Now that computer animated movies rule at the box office, every studio is trying to pump them out quicker than you can say ‘Bandwagonesque’. And of course as you’re saying it remember and cherish the Teenage Fanclub album from the early 90s that shares its name. Ah, the early 90s. When flannel and dewberry bodywash reigned supreme, but not usually on the same people.

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Libertine, The

dir: Laurence Dunmore
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Talking directly to the camera, John Wilmot, the Earl of Rochester, tells us that we will not like him. We won’t like him because he is a thoroughly naughty chap, and he’s up for it all the time, with the ladies and the fellas. He tells us this, talking straight to the camera, forewarning us to be prepared for just how much of a libertine he truly is.

Oh, what a rascal. And he’s played by Johnny Depp. Wearing a wig recalling the heady days of hair metal bands from the 80s. Of course they don’t believe the opening pronouncement, and they don’t really expect us to believe it either.

Of course we’re meant to like him. He’s Johnny Depp, for Christ’s sake. He can make women from great-grandmothers to trembling girlie-girls weak in the knees and wet in the gusset. And he makes grown men question their sexuality. Whether he plays the swishy pirate in Pirates, or the cross-dressing director in Ed Wood, or kiddie-fiddler J.M. Barrie in Finding Neverland, he is respected for his choice in film roles, for the quality of his acting and is almost universally adored for his charming good looks and roguish ways.

It’s enough to make you vomit with rage and envy.

Rating:

2046

dir: Wong Kar Wai
[img_assist|nid=964|title=In the Mood for Love Revisited|desc=|link=none|align=right|width=320|height=452]
2046 is a lush, beautifully filmed movie with an aching coldness at its heart. It’s a complementary film to In the Mood for Love, but it’s so much of a mutated yet ‘faithful’ continuation that calling it a sequel feels inaccurate.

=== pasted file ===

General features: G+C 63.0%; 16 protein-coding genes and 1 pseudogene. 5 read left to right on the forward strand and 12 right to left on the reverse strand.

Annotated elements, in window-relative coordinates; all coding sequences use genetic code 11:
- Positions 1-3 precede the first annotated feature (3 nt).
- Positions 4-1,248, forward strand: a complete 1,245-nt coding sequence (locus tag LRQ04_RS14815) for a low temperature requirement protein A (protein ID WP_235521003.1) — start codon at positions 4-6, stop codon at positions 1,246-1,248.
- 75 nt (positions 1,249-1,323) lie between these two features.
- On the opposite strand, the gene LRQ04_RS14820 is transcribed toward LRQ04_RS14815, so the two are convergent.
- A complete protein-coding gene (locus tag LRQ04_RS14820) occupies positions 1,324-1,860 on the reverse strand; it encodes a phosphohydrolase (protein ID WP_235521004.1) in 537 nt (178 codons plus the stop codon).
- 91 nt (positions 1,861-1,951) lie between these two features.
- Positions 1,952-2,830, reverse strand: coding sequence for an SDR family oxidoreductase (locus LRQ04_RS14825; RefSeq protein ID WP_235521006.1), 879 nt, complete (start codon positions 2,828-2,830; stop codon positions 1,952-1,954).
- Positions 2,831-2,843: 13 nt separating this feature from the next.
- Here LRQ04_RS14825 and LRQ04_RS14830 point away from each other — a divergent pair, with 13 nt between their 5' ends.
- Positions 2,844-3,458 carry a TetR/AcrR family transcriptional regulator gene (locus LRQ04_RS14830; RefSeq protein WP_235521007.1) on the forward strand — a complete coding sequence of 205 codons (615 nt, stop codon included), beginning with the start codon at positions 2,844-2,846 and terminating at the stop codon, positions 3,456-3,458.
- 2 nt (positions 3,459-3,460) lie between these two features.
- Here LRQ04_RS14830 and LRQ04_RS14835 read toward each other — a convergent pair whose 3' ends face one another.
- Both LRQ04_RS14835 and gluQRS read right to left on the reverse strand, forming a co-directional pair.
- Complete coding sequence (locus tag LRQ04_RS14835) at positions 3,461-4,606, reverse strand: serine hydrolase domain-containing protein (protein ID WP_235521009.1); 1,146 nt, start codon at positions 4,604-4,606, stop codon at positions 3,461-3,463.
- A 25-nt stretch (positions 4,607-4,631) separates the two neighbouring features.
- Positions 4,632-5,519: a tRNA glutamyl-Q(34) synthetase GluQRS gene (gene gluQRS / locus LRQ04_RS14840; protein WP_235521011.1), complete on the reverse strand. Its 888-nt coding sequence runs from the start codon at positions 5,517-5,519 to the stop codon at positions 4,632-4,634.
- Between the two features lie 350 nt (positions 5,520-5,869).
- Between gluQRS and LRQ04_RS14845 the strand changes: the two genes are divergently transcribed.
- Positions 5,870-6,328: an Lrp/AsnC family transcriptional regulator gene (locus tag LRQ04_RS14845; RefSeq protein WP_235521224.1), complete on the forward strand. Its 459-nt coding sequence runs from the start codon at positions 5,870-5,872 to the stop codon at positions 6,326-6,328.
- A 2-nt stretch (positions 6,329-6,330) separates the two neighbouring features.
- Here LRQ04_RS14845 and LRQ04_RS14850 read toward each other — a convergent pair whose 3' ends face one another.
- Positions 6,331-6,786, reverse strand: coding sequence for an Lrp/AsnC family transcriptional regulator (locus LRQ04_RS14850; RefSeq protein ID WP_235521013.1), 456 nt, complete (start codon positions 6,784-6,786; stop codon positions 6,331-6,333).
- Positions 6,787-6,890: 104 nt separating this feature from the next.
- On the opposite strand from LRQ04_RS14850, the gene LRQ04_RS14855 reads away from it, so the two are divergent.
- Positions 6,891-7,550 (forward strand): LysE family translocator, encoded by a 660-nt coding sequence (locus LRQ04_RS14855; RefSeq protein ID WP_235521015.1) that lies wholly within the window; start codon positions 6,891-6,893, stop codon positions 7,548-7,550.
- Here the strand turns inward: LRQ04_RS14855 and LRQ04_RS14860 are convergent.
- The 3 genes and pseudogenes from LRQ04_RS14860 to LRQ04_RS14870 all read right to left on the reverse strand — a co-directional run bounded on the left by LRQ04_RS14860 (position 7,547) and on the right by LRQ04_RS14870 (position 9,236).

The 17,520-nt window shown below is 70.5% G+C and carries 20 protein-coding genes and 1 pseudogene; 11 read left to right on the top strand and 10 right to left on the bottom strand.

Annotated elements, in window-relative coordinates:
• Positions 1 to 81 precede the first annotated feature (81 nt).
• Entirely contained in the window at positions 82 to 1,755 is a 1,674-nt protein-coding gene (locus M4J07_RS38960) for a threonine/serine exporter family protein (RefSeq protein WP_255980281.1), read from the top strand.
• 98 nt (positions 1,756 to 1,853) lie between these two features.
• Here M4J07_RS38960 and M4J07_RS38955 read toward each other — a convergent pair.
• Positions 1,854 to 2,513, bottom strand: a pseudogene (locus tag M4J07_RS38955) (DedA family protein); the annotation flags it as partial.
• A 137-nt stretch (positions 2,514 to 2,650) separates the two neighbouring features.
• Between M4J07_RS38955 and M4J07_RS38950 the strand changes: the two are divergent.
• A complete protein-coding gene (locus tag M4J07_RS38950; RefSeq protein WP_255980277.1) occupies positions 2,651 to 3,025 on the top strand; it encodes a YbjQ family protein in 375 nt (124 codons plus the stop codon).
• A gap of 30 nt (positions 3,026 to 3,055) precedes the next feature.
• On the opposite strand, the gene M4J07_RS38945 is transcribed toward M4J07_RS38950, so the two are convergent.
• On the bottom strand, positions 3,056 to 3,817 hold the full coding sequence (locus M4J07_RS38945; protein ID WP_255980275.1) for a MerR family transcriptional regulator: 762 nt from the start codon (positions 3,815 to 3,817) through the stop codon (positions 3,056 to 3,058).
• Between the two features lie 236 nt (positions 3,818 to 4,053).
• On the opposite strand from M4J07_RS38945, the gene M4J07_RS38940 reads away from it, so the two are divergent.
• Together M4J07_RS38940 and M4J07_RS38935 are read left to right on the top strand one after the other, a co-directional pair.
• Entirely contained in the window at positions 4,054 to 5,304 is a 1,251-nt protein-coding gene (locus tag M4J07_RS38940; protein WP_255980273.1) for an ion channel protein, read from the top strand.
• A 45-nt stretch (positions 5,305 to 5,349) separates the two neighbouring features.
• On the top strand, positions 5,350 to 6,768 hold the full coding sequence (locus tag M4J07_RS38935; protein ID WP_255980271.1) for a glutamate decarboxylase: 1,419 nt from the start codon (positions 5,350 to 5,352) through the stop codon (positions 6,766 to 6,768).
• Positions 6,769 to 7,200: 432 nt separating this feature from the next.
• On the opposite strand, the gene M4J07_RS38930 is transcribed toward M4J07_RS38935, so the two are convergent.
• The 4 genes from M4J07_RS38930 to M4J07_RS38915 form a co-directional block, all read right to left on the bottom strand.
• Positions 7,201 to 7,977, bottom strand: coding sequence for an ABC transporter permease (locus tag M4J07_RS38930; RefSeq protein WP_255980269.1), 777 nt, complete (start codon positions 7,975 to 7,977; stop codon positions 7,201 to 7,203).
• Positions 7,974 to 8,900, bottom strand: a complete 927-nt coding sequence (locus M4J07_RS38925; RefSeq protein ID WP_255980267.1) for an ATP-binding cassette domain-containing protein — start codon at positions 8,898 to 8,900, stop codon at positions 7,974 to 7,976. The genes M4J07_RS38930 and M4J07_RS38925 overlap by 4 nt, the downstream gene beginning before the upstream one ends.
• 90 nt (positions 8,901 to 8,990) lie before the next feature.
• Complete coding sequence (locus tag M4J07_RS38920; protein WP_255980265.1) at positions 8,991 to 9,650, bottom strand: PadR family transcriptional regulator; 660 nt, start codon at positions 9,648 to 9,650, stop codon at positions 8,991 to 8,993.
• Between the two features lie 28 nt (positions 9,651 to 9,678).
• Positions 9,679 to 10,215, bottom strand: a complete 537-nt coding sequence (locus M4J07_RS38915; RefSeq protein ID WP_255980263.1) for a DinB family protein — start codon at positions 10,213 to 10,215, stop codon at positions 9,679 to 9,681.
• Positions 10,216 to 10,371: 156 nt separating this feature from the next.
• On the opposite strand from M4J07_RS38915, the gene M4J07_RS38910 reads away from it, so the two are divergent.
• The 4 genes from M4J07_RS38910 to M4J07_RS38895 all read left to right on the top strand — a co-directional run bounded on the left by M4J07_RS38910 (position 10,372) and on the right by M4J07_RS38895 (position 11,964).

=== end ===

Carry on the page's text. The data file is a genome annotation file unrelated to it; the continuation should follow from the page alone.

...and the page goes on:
In the Mood for Love was about two people clearly in love with each other trapped by circumstances and their apartments into never being together. 2046 has the male character, Chow Mo Wan (Tony Leung Chiu Wai) continue on his way whilst doing an autopsy on himself the whole time. It is essentially about how screwed up he is as a person now that he refuses to open his heart ever again after ‘losing’ Su Li Zhen (Maggie Cheung) from the first film.

So, even though he swans about with his cool pimp moustache and looks the dapper dandy, inside, his heart is dead. Women are in ready supply and close proximity, but he uses them solely for sex and keeps them a million miles away emotionally. The ones that want him repulse him, the ones that he thinks he might want, were he not an amputee from the result of dwelling permanently in the past, don’t want or care about him at all.

Rating:

Shaun of the Dead

dir: Edgar Wright
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Shaun of the Dead is a pretty goddamn funny movie. I say this as someone who sees a whole bunch of films at the cinema, but would laugh out loud about once, if not twice as a member of the audience over the course of a year. It's not the kind of laughter that leaves you sore and moaning in pain afterwards from the splitting of sides or the rupturing of organs from the bellowing belly laughs, but it's close enough. This is a well-made and decidedly British entry into the zombie genre, one which is a whole lot more fun than the 150 of so other zombie films that have come out in the last year or so.